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Old 8th March 2011, 12:31   #1
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Default Desert Storm 2011 - A competitor's log

(I)

This is an account of my experience at Desert Storm 2011. There are no pictures, and the dash cam I ordered (Amazon.com: Digital Dash Camera: Automotive - don't buy this!) never worked, so no videos either.

I've always loved driving fast and often fantasized that I could be a good stage rally driver. But with no contacts, money, or any clue on how to go about getting into rallying, it was all a pipe dream until I saw this thread: http://www.team-bhp.com/forum/travel...oad-rally.html (My Mughal Road Rally). Now, I realized that this was TSD, and not the fast and furious rallies that I dreamt about. But something's better than nothing, right? And it even let me use my stock car and not spend money on building a rally car. And when this (http://www.team-bhp.com/forum/indian...-tsd-camp.html (TSD Camp)) happened, I was pretty sure that it was a sign that I had to get off my butt and do something about this rallying thing.

Asked my wife if she'd be willing to be my navigator in a rally, and she said yes (she still rues the day!).

--contd.
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Old 8th March 2011, 12:53   #2
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(II)

October - December was spent getting the documents ready, attending Sudev's camp and waiting for the rally regulations (SR) to come out. The camp was extremely good - we figured out 'TSD' calculations, looked at road books and also met some people who had rallied before and who shared their experiences. Needless to say if not for Sudev's Mughal Rally account, and more importantly the training camps, I would never have participated in a TSD rally.

Now, the boring part. A list of mandatory documents you need to participate in any big rally, and how we went about getting them:

(1) The rally application form - This one's simple, download a form from the website and fill it in. Depending on the rally, there might be more or less fields, but usually they ask for your personal info, details of the car, your medical details and photographs.

(2) Indemnity forms to be signed by competitors - download from rally web site, print on stamp paper (Rs. 20?), get notarized.

(3) Civil driving licence for the driver - obvious.

(4) Civil driving licence for the navigator - now this one's not that obvious. It was a shock to me reading this in the app form, because my wife didn't even know how to drive a car! But good thing was that, to get the early bird discount, I just needed to fill the application form, give copies of whatever documents I already had and transfer the fee. I still had more than 3 months to submit everything else. Anyway, to cut a long story short, wife got a LL, learnt driving in 10 classes, waited for a month, cleared her road test and was the proud owner of a driving licence by the end of December.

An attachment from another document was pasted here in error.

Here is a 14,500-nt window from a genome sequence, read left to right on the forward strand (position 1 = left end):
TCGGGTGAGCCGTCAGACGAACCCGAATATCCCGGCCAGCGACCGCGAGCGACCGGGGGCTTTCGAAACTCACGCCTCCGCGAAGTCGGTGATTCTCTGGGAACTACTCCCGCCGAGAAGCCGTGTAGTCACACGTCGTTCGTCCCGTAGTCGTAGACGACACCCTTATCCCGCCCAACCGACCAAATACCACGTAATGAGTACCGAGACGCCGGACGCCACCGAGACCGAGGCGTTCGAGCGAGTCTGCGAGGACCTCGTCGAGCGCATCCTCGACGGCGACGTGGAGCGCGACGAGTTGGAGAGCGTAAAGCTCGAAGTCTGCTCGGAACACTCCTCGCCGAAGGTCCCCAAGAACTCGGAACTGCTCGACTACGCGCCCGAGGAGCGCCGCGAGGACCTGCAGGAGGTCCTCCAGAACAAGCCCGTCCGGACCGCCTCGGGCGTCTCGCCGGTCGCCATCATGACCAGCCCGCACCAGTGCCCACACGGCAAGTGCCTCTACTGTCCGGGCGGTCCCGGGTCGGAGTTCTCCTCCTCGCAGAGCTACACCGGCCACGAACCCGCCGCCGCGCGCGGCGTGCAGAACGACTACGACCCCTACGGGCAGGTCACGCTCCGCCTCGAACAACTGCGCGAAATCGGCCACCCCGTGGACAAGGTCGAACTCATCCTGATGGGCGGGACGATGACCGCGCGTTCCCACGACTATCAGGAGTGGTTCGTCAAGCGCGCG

(5) Car RC, insurance, valid emission certificate - you'll have these already.

(6) Blood group certificate - get from any lab.

(7) Rally insurance - this is an add-on cover you have to get from your EXISTING car insurance provider. You have to get a letter from the rally organizers stating the dates on which rally would happen, and the insurance co gives you a sheet specifying these dates and that you are allowed to take part in motorsports, and the amount you are insured for. My insurer in Nov '10 was Royal Sundaram, and they clearly told me that they wouldn't do rally cover. Someone suggested I try nationalized insurance cos. Tried National first, they showed no interest. But Oriental agreed, after a bit of whining with the agent (and also promising my rally medical cover to him). So moved the car insurance to Oriental, got an email from Northern Motorsport (organizers of Desert Storm) with dates, submitted this to Oriental to get the rally add-on. All this took less than a week.

(8) Medical insurance - rally regulations will specify minimum amount to be covered, that it has to cover high risk activities, allow for hospitalization etc. Contact any insurance provider with those details and get the cover. Usually valid for 1 year. I went with Oriental.

(9) FMSCI licences - FMSCI (http://www.fmsci.in) issues new application forms every year, so had to wait till Jan for them to come out. Applied for individual competition licences (Grade C) for driver and co-driver, and an entrant licence. All of these came by post in less than 10 days.

Each time I got one of these documents ready, I would scan and email a copy to Northern Motorsport.

January came and the first draft of SR was out. Car didn't need to go through any mods, even accessory lights were not mandatory. So our focus was on buying all the other (recovery, safety) items - ISI branded helmets (open faced, and as light as possible), fire extinguisher (2 kg cylinder with clamps), rubber sheets to put under wheels for traction, tow strap and D-shackles, shovel, big mud flaps, bungee cords, 6th tyre and wheel, hydraulic jack, air pump etc. We also had to get stickers made of Indian flag/driver-navigator names/blood group, and arrows to point to tow hooks.

SR also allowed GPS, so got a Garmin 76CSX. Had no clue how we were going to use it, but online forums and people we talked to recommended Garmin 76CSX/60CS for rally use. So bought one. Eventually it turned out that the GPS was the single most important device in the car. Note to anyone ever taking part in a TSD, if SR allows GPS without penalties, and if the rally gives route as GPS tracks, never leave home without one!